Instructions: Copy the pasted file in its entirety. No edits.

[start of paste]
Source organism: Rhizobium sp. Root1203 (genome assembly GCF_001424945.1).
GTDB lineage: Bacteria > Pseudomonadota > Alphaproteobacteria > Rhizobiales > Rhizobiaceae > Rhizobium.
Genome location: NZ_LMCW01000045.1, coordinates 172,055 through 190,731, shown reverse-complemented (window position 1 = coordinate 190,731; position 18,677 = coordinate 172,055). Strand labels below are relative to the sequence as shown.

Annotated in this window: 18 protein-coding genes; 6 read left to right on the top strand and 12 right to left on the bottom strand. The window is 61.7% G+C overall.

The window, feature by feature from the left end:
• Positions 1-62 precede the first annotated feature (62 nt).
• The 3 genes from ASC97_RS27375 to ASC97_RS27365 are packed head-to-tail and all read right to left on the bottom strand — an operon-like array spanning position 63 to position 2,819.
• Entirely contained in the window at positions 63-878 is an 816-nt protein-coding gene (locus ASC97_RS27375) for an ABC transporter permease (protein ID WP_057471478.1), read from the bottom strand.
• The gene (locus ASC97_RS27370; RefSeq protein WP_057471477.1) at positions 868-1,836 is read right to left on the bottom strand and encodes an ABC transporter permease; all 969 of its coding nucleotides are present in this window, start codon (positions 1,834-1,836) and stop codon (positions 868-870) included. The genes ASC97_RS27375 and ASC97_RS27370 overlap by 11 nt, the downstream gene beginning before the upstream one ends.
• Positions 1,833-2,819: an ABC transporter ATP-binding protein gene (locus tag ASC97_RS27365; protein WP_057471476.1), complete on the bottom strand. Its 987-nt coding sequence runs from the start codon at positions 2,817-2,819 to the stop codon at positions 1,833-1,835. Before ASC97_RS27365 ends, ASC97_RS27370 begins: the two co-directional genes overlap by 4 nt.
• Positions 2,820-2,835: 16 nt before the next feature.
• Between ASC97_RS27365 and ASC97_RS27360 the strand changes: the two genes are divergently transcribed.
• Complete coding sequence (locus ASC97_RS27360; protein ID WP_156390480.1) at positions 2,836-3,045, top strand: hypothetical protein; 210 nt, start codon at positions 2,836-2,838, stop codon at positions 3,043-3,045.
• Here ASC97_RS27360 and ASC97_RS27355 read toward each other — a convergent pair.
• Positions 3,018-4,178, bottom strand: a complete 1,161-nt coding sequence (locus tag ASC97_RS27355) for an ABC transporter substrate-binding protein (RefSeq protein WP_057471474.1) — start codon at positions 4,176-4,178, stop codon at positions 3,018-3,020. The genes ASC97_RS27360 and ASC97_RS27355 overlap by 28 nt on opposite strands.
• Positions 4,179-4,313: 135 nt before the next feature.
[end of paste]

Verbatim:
Source organism: Rhizobium sp. Root1203 (genome assembly GCF_001424945.1).
GTDB lineage: Bacteria > Pseudomonadota > Alphaproteobacteria > Rhizobiales > Rhizobiaceae > Rhizobium.
Genome location: NZ_LMCW01000045.1, coordinates 172,055 through 190,731, shown reverse-complemented (window position 1 = coordinate 190,731; position 18,677 = coordinate 172,055). Strand labels below are relative to the sequence as shown.

Annotated in this window: 18 protein-coding genes; 6 read left to right on the top strand and 12 right to left on the bottom strand. The window is 61.7% G+C overall.

The window, feature by feature from the left end:
• Positions 1-62 precede the first annotated feature (62 nt).
• The 3 genes from ASC97_RS27375 to ASC97_RS27365 are packed head-to-tail and all read right to left on the bottom strand — an operon-like array spanning position 63 to position 2,819.
• Entirely contained in the window at positions 63-878 is an 816-nt protein-coding gene (locus ASC97_RS27375) for an ABC transporter permease (protein ID WP_057471478.1), read from the bottom strand.
• The gene (locus ASC97_RS27370; RefSeq protein WP_057471477.1) at positions 868-1,836 is read right to left on the bottom strand and encodes an ABC transporter permease; all 969 of its coding nucleotides are present in this window, start codon (positions 1,834-1,836) and stop codon (positions 868-870) included. The genes ASC97_RS27375 and ASC97_RS27370 overlap by 11 nt, the downstream gene beginning before the upstream one ends.
• Positions 1,833-2,819: an ABC transporter ATP-binding protein gene (locus tag ASC97_RS27365; protein WP_057471476.1), complete on the bottom strand. Its 987-nt coding sequence runs from the start codon at positions 2,817-2,819 to the stop codon at positions 1,833-1,835. Before ASC97_RS27365 ends, ASC97_RS27370 begins: the two co-directional genes overlap by 4 nt.
• Positions 2,820-2,835: 16 nt before the next feature.
• Between ASC97_RS27365 and ASC97_RS27360 the strand changes: the two genes are divergently transcribed.
• Complete coding sequence (locus ASC97_RS27360; protein ID WP_156390480.1) at positions 2,836-3,045, top strand: hypothetical protein; 210 nt, start codon at positions 2,836-2,838, stop codon at positions 3,043-3,045.
• Here ASC97_RS27360 and ASC97_RS27355 read toward each other — a convergent pair.
• Positions 3,018-4,178, bottom strand: a complete 1,161-nt coding sequence (locus tag ASC97_RS27355) for an ABC transporter substrate-binding protein (RefSeq protein WP_057471474.1) — start codon at positions 4,176-4,178, stop codon at positions 3,018-3,020. The genes ASC97_RS27360 and ASC97_RS27355 overlap by 28 nt on opposite strands.
• Positions 4,179-4,313: 135 nt before the next feature.